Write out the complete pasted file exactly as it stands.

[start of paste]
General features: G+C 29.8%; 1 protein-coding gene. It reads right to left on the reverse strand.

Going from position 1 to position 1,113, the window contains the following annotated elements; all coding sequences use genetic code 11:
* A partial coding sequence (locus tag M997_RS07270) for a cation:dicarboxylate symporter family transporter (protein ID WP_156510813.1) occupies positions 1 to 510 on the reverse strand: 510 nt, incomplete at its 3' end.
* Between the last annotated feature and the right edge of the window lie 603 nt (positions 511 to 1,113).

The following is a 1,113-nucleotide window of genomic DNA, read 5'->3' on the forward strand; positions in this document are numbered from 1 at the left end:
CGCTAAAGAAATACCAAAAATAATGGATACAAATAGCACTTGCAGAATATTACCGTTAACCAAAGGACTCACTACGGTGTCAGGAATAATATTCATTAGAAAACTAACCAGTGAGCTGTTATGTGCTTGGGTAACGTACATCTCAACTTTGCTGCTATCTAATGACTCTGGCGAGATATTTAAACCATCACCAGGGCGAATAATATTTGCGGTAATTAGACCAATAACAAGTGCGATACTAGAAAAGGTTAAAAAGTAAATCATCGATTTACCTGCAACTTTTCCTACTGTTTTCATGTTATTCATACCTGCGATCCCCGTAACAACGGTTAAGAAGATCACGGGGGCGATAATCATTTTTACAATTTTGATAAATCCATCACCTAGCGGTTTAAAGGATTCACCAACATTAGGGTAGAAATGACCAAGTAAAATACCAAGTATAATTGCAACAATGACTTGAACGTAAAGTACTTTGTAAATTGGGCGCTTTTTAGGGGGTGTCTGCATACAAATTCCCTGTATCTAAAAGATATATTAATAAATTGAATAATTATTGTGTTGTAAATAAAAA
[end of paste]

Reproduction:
General features: G+C 29.8%; 1 protein-coding gene. It reads right to left on the reverse strand.

Going from position 1 to position 1,113, the window contains the following annotated elements; all coding sequences use genetic code 11:
* A partial coding sequence (locus tag M997_RS07270) for a cation:dicarboxylate symporter family transporter (protein ID WP_156510813.1) occupies positions 1 to 510 on the reverse strand: 510 nt, incomplete at its 3' end.
* Between the last annotated feature and the right edge of the window lie 603 nt (positions 511 to 1,113).

The following is a 1,113-nucleotide window of genomic DNA, read 5'->3' on the forward strand; positions in this document are numbered from 1 at the left end:
CGCTAAAGAAATACCAAAAATAATGGATACAAATAGCACTTGCAGAATATTACCGTTAACCAAAGGACTCACTACGGTGTCAGGAATAATATTCATTAGAAAACTAACCAGTGAGCTGTTATGTGCTTGGGTAACGTACATCTCAACTTTGCTGCTATCTAATGACTCTGGCGAGATATTTAAACCATCACCAGGGCGAATAATATTTGCGGTAATTAGACCAATAACAAGTGCGATACTAGAAAAGGTTAAAAAGTAAATCATCGATTTACCTGCAACTTTTCCTACTGTTTTCATGTTATTCATACCTGCGATCCCCGTAACAACGGTTAAGAAGATCACGGGGGCGATAATCATTTTTACAATTTTGATAAATCCATCACCTAGCGGTTTAAAGGATTCACCAACATTAGGGTAGAAATGACCAAGTAAAATACCAAGTATAATTGCAACAATGACTTGAACGTAAAGTACTTTGTAAATTGGGCGCTTTTTAGGGGGTGTCTGCATACAAATTCCCTGTATCTAAAAGATATATTAATAAATTGAATAATTATTGTGTTGTAAATAAAAA